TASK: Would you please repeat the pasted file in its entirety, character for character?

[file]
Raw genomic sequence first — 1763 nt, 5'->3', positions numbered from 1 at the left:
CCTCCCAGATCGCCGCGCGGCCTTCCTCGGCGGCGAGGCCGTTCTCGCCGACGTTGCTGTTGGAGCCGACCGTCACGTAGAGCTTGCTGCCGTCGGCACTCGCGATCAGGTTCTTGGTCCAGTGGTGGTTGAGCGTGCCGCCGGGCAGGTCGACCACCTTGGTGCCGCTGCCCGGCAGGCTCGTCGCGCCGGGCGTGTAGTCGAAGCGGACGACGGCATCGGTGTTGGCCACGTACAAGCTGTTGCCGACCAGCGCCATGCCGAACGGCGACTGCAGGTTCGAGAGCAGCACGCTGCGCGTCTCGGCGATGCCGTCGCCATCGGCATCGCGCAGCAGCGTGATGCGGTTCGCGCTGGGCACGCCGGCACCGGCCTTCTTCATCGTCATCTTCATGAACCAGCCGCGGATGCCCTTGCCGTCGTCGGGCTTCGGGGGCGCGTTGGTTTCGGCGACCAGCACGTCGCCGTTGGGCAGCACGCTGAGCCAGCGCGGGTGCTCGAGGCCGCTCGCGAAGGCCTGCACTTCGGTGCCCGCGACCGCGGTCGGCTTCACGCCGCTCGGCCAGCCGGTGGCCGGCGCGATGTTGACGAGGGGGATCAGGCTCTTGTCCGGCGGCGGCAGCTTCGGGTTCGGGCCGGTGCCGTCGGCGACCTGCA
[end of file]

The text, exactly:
Raw genomic sequence first — 1763 nt, 5'->3', positions numbered from 1 at the left:
CCTCCCAGATCGCCGCGCGGCCTTCCTCGGCGGCGAGGCCGTTCTCGCCGACGTTGCTGTTGGAGCCGACCGTCACGTAGAGCTTGCTGCCGTCGGCACTCGCGATCAGGTTCTTGGTCCAGTGGTGGTTGAGCGTGCCGCCGGGCAGGTCGACCACCTTGGTGCCGCTGCCCGGCAGGCTCGTCGCGCCGGGCGTGTAGTCGAAGCGGACGACGGCATCGGTGTTGGCCACGTACAAGCTGTTGCCGACCAGCGCCATGCCGAACGGCGACTGCAGGTTCGAGAGCAGCACGCTGCGCGTCTCGGCGATGCCGTCGCCATCGGCATCGCGCAGCAGCGTGATGCGGTTCGCGCTGGGCACGCCGGCACCGGCCTTCTTCATCGTCATCTTCATGAACCAGCCGCGGATGCCCTTGCCGTCGTCGGGCTTCGGGGGCGCGTTGGTTTCGGCGACCAGCACGTCGCCGTTGGGCAGCACGCTGAGCCAGCGCGGGTGCTCGAGGCCGCTCGCGAAGGCCTGCACTTCGGTGCCCGCGACCGCGGTCGGCTTCACGCCGCTCGGCCAGCCGGTGGCCGGCGCGATGTTGACGAGGGGGATCAGGCTCTTGTCCGGCGGCGGCAGCTTCGGGTTCGGGCCGGTGCCGTCGGCGACCTGCA